Once again rifle fire split the morning. Pain stabbed Desmond’s arm which was curled across the shoulders of his new comrade. The sniper’s bullet went into his wrist, exited through his elbow, and then lodged itself in his upper arm. Had the bullet not hit Doss, it probably would have struck his wounded compatriot in the neck. Desmond borrowed his friend’s rifle and used the stock to fashion a splint for his useless arm. Then the two continued to crawl to safety.
Seventeen pieces of shrapnel were removed from Desmond’s leg and his arm set in a sling. On the hospital ship Desmond was being prepared for the return home. Desmond Doss’ war was over. He’d fought a good fight…his own way…without ever compromising his strong beliefs.
On October 12, 1945, President Harry S. Truman warmly held the hand of Corporal Desmond Thomas Doss, as his citation was read to those gathered at the White House. “I’m proud of you,” Truman said. “You really deserve this. I consider this a greater honor than being president.”
Before being honorably discharged from the Army in 1946, Desmond developed tuberculosis. His illness progressed and at the age of 87, Corporal Desmond Thomas Doss died on March 23, 2006. He is buried in the National Cemetery, Chattanooga, Tennessee.
The Hollywood movie
The HACKSAW RIDGE is the extraordinary true story of Christian Army Medic Desmond Doss who, in Okinawa during the bloodiest battle of WWII, miraculously saved 75 men in one night without firing or carrying a gun. Lionsgate is releasing the film nationwide on November 4, 2016.
Robert J. Reeves
Navy Senior Chief Special Warfare Operator (SEAL) Robert J. Reeves died on August 6, 2011 in helicopter crash. He served during Operation Enduring Freedom. He became a SEAL in December, 1999 and December of 1999 and immediately serve with SEAL Team 3. Later, the path led him to the SEAL Team 6. His death was later become publicly known as part of “Extortion 17”.
“Extortion 17” is a name etched in our minds as one of the worst losses our military has ever experienced. Thirty Americans perished in the blink of an eye, half of which comprised an entire ‘troop’ from SEAL Team 6’s Gold Squadron. Senior Chief Robert James Reeves was one of those Americans.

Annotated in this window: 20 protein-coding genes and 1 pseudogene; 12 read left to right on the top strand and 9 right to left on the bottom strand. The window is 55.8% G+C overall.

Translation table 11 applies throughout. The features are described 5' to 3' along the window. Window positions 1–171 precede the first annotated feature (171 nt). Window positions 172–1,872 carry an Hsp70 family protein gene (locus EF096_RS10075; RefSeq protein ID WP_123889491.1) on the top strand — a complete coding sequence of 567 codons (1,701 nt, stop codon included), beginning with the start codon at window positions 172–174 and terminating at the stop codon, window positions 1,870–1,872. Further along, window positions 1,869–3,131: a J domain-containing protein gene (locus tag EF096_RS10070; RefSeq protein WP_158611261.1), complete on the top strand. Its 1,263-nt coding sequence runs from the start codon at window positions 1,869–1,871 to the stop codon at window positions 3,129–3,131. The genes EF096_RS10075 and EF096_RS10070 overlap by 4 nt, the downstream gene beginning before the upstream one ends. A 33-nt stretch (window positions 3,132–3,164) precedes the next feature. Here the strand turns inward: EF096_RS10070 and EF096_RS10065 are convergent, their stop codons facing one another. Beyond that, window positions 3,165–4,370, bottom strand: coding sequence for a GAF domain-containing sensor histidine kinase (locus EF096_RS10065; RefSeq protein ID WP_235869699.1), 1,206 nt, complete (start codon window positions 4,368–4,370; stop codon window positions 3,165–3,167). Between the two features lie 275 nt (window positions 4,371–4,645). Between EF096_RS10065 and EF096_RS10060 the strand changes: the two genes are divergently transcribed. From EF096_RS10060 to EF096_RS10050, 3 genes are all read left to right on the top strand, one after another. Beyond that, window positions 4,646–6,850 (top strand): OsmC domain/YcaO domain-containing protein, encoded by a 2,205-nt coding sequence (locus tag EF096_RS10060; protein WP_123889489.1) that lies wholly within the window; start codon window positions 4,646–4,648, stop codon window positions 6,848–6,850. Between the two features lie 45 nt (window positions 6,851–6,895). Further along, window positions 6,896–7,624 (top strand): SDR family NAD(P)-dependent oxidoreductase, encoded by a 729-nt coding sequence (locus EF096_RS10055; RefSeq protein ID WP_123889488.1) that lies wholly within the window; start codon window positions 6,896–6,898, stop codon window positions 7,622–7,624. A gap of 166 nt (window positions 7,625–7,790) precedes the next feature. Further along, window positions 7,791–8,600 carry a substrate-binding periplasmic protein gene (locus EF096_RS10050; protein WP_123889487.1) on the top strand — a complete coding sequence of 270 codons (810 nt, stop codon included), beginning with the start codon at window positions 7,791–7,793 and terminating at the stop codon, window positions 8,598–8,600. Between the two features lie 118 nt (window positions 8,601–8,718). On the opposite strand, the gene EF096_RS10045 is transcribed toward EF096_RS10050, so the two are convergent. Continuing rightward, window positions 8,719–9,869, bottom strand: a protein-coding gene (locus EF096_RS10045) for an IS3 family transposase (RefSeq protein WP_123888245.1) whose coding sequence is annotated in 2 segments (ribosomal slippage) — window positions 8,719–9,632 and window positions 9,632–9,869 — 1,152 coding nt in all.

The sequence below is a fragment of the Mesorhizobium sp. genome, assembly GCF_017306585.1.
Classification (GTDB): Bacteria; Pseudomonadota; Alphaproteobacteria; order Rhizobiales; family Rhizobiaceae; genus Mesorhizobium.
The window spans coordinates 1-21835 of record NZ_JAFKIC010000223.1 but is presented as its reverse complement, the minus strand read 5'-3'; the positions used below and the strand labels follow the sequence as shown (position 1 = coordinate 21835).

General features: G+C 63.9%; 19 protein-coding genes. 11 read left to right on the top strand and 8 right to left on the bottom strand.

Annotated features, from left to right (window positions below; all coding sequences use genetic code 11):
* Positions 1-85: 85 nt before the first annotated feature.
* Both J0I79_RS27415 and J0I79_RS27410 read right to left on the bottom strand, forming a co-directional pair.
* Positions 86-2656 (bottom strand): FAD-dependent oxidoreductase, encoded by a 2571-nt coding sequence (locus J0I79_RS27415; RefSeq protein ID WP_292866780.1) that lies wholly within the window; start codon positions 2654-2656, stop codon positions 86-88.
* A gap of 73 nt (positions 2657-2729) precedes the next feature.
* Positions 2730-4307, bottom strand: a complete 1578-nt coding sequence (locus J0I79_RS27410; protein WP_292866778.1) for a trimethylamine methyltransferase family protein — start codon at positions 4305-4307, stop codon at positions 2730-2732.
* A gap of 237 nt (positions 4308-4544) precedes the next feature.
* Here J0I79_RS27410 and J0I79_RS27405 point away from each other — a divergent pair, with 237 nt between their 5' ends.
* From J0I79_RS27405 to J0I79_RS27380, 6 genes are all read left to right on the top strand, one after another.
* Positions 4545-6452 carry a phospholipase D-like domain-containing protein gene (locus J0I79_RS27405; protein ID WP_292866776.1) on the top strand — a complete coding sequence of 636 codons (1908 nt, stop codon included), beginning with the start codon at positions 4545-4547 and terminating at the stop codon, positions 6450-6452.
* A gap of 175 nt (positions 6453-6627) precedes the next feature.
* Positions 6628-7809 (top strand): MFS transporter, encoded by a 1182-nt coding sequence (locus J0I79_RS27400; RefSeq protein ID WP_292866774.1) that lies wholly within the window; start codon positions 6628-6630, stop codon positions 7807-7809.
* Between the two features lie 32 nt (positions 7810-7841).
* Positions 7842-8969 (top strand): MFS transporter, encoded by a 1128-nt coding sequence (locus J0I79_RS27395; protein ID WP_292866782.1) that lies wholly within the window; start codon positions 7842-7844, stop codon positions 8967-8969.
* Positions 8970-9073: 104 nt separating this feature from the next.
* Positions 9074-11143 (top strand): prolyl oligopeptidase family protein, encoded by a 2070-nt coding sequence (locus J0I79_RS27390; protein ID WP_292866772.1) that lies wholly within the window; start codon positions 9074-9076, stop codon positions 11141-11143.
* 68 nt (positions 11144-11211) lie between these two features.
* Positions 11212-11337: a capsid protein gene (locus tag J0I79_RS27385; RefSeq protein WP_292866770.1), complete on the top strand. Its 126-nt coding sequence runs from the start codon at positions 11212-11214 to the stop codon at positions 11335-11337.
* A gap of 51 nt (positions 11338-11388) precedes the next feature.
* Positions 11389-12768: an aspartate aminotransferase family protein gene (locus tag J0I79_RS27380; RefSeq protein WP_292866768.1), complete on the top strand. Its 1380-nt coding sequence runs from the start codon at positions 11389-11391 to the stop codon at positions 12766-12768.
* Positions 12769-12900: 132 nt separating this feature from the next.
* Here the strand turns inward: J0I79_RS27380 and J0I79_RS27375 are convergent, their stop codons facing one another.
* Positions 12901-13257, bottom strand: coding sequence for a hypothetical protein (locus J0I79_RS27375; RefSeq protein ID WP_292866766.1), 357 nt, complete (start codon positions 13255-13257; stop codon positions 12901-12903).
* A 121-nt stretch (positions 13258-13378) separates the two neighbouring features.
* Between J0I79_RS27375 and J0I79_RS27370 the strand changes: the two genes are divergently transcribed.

He would go on to cheat death on numerous occasions, both in combat and in peacetime. One of those occasions took place while on a six-month training deployment to the island of Guam in 2003. Rob and a few other SEALs were out celebrating Christmas at a local bar when they got into an altercation with two men. After leaving, the two men followed the SEALs and opened fire at their taxi from their own vehicle. Rob was struck in the back of the neck and a second SEAL was shot in the head. He would go on to make a full recovery.
A couple of months after being shot, Rob would go to Virginia to attend selection and training (S&T) for entrance into the famed counter-terrorism unit, SEAL Team 6/DEVGRU. He successfully completed the selection process in late 2004 and was subsequently assigned to Gold Squadron where he would serve honorably for the next seven years as an assaulter and later, sniper.
Died with childhood friend in helo crash
Senior Chief Special Warfare Operator (SEAL) Robert J. Reeves and Lt. Cmdr. Jonas Kelsall had been childhood friends in Shreveport, La., where they played soccer together and graduated from Caddo Magnet High School, Kelsall’s father, John, told The Times of Shreveport and KLSA-TV.
Both joined the military after graduation, though the 32-year-old Reeves spent a year at Louisiana State University first, his father, Jim Reeves, told The Times.
In his 13 years of service, eleven of which were spent as an active-duty SEAL, Rob would deploy over a dozen times, earn the rank of E-8, and earn countless achievement medal.